Directed by Ilya Naishuller
Written by Ilya Naishuller
Starring: Sharlto Copley, Danila Kozlovsky, Haley Bennett, and Tim Roth
“Hardcore Henry” is an action film that brings with it an interesting gimmick: the movie is shot entirely from the first-person point of view. While the POV thing has been used before “Hardcore Henry,” this film takes the gimmick and expands it to the entire feature. Giving credit where credit is due, director Ilya Naishuller does create something that is a new, fresh, and experimental take on the action movie genre. However, the POV gimmick only goes so far. This film would make an interesting short, but as a feature, the gimmick quickly goes from exciting to stale.
“Hardcore Henry” clocks in at a standard feature length of 96 minutes, but after about 25 minutes I started to feel like “okay, this was a fun experiment, but it is time to move on.” There was a fantastic chase scene through Moscow, and a few of the action scenes were well done, but because the movie is 96 minutes of POV, the action scenes do start to blend creating a monotonous tone, which hurts the well-executed action scenes because these scenes get buried in the monotony. The scene that begins with the sniper, the chase through Moscow, and the climax sequence were all great. Look for those sequences while watching the movie.
The story of the film is virtually nonexistent; it shows up when the movie realizes that it needs to have a story, and the story ends up feeling underdeveloped. When it comes to a movie like “Hardcore Henry,” the film is about experiment rather than the story that the movie is attempting to tell. So, the lack of story is not necessarily a bad thing per se, but as an art form that uses visuals to construct a narrative the movie should, at least, have some strong narrative through the line.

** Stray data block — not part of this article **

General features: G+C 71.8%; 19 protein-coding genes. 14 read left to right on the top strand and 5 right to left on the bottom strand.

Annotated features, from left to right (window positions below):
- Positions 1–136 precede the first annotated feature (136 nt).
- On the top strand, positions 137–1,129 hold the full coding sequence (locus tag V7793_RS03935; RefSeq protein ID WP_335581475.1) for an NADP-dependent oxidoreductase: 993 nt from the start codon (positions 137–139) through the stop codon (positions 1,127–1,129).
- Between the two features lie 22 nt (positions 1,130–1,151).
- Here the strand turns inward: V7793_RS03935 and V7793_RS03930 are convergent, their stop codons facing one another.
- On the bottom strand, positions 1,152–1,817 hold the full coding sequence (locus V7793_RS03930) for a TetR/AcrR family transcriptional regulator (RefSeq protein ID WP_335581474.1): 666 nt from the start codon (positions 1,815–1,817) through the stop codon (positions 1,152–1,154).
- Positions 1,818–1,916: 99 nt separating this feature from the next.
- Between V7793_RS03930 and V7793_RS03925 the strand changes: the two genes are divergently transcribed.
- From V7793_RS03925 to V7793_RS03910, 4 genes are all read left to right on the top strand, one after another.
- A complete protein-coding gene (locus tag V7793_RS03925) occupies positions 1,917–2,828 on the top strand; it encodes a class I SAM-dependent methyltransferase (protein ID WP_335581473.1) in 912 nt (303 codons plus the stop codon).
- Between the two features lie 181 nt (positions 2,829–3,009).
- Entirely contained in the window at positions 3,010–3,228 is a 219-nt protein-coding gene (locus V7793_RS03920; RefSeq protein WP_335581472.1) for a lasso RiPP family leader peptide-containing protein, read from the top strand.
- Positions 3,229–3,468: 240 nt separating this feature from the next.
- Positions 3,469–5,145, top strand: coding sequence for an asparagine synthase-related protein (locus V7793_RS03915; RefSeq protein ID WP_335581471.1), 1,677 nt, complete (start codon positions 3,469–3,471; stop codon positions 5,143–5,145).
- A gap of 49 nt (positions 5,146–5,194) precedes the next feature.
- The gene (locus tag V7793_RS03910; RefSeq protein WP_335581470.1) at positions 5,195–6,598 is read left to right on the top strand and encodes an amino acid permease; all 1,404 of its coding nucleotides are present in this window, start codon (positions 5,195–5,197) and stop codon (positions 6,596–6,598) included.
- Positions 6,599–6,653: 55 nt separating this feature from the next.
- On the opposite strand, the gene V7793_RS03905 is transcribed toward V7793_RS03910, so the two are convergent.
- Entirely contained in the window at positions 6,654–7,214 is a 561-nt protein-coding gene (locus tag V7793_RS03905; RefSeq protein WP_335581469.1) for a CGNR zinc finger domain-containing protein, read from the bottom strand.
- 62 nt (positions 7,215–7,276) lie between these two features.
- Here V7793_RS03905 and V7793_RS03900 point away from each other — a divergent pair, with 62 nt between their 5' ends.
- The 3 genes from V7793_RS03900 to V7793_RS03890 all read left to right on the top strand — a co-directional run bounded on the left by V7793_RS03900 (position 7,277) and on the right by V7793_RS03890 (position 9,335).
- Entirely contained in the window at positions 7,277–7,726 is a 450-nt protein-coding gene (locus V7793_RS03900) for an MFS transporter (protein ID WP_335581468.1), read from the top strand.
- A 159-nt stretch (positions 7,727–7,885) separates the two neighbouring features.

“Hardcore Henery” also lacks characters. Not regarding people who populate the movie, but regarding character that actors create to fill the movie. The only thing that comes close to a character in the movie is the store brand Jesse Eisenberg playing the villain. The POV gimmick in the movie leaves no room for a fully developed protagonist.
The one thing that can be taken away from “Hardcore Henry” is that Hollywood is coming closer to cracking the elusive video game movie. “Hardcore Henry” feels like a video game. However, I felt like I would rather be at home playing a video game. That is the “uncanny valley” for the video game movie, being able to make a movie that feels like playing a video game, without making you feel you would rather be playing a video game.
If nothing else “Hardcore Henry” is worth seeing for the experiment in POV filmmaking, although I doubt it will go much further than this movie. As a side note, “Hardcore Henry” did use something that I consider my kryptonite: a spontaneous Cole Porter musical number and a killer use of a soundtrack.